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As I made my way back to my hotel after a satisfying evening of Bamberg-style imbibing at Mahr’s, Aecht Schlenkerla, and Fässla, something caught my eye: a tastefully decorated storefront in a stone building with rounded arches. Bierothek.

Bierothek is where I made David Hertl’s acquaintance the following day after a long hike toward a mirage-like castle that kept receding beyond the southern horizon. Hertl was about to close up shop for the night, but let me in to browse Bierothek’s 300-strong selection in search of beers to bring back to Vienna.IMG_5047

We got to talking about the Reinheitsgebot, and the difficulties inherent in translating not so much the word “craft beer” into German as introducing it as a concept to German beer drinkers. Consolidation may well have left its mark on the German brewing industry in recent decades, but much of what Germans drink still fits the Brewers’ Association’s definition of craft beer, disputed and relatively elastic as this term may: “small, independent, traditional.”

When concepts take flight, though, the act of translation is never merely a one-to-one exchange, but rather an exercise in interpretation. As Hertl points out, for many German beer drinkers, “craft beer” has become virtually synonymous with American-style pale ales, IPAs, and imperial stouts. Hertl faces the occasional challenge in convincing German consumers that German beer actually is craft beer avant la lettre –– and that the novel tidal wave of American beer, exciting as it may be, isn’t necessarily better, just different from typically streamlined German beers.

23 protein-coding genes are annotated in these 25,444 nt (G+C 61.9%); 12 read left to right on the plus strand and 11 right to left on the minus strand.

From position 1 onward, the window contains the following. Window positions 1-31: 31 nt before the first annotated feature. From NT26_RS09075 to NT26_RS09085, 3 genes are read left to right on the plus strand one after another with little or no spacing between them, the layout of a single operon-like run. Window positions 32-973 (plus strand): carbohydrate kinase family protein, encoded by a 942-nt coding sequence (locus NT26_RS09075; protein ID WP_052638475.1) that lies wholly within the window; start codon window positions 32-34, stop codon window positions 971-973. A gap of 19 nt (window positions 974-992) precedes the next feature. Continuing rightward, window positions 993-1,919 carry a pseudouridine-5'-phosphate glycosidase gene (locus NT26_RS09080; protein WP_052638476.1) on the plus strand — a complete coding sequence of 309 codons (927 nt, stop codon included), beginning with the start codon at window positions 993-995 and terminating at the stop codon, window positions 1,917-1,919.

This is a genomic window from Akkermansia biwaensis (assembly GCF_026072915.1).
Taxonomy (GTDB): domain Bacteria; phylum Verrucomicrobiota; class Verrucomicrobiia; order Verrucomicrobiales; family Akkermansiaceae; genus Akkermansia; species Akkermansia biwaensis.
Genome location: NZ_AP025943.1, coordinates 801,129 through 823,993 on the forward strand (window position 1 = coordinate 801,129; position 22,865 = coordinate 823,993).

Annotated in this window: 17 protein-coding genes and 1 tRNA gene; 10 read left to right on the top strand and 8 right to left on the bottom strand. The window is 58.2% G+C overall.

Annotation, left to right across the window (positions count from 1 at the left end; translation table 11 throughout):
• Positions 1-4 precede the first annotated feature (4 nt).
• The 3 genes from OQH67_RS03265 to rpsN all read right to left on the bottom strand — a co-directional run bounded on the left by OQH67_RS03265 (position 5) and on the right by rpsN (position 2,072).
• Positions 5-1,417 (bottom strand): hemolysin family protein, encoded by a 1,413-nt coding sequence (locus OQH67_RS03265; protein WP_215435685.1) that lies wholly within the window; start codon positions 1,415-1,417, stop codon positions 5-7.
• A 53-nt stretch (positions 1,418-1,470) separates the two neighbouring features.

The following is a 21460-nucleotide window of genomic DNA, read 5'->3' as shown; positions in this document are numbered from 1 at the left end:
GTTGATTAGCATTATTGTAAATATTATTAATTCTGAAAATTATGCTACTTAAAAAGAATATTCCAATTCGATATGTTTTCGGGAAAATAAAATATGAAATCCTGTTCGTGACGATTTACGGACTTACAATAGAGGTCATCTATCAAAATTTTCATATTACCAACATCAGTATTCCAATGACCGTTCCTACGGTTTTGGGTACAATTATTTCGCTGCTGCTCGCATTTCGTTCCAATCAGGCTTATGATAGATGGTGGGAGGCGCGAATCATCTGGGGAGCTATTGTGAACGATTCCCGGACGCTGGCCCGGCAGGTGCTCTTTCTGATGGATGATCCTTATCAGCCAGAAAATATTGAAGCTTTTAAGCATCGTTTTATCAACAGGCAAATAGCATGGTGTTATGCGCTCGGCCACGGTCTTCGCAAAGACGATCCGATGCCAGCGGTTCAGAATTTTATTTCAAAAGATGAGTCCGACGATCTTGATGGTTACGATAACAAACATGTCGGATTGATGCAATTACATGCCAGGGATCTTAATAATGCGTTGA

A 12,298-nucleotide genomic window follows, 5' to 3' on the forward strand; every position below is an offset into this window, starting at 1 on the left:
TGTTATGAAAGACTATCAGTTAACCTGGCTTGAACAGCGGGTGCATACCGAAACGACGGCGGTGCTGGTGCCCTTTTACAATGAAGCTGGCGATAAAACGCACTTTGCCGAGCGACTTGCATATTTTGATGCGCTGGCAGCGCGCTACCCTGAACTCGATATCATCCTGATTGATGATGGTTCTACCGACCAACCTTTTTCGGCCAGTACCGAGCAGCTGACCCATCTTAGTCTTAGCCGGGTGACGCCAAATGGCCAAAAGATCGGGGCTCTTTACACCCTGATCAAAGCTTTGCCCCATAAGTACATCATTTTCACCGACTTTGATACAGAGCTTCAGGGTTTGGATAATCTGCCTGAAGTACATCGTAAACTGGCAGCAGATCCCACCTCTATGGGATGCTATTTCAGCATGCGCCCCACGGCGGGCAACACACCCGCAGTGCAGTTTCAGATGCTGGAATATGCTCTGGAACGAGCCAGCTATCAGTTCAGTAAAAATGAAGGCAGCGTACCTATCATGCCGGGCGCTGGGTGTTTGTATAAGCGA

This tension between tradition and innovation is one that I find fascinating, especially as it is currently playing itself out in Germany. Hertl and I return to the topic of the Reinheitsgebot in relation to a North American approach more influenced by Belgium than by Germany, and talk at length about the discipline imposed by German tradition.Hertl Braumanufaktur - David Hertl (Facebook) At this point in the conversation, Hertl waxes poetic about the sublimity of a well-crafted helles lager. Lover of lagers that I am, I cannot help but agree, even if I’m no stranger to homebrewing and drinking well beyond the Reinheitsgebot.

As I’m topping up my basket of beer, I notice a foil-wrapped stoneware bottle of Doppelbock aged six months in Islay whisky barrels. And a fortuitous coincidence at that. Up to that point, I hadn’t yet asked Hertl his name, but when I picked up the bottle, he proudly proclaimed that he had brewed it.

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The details: Hertl Braumanufaktur, *Torfig Rauchiger Whiskydoppelbock (Aged 6 months in Scottish Islay whisky casks). 11.3%. 9.60 Euros (~$11 USD). *Torfig means peated.

The first thing that strikes me about this beer is that it isn’t quite what I was expecting of a Doppelbock. Suffice it to say, this is a beer that defies stylistic preconceptions, starting from the moment you pour it into the glass. “Hazy orange-amber hued and the colour of light caramel” isn’t exactly the classic description of a Doppelbock. But that’s fine. We’re talking innovation meets tradition here.

And one more thing: It’s a beer to which you’ll want to give some breathing space, not only because it chocks up a hefty 11.3% ABV. This is a unique Doppelbock that expresses different moods over the time it takes to enjoy it.

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Curtain call. A heady mix of fruit and caramel hints at things to come. Classic Doppelbock-like melanoidin notes brood like Fafner in the depths of his cave. The fruit is berry-like, expressing itself in brightly acidic flavours that blend tart cherries and cranberries.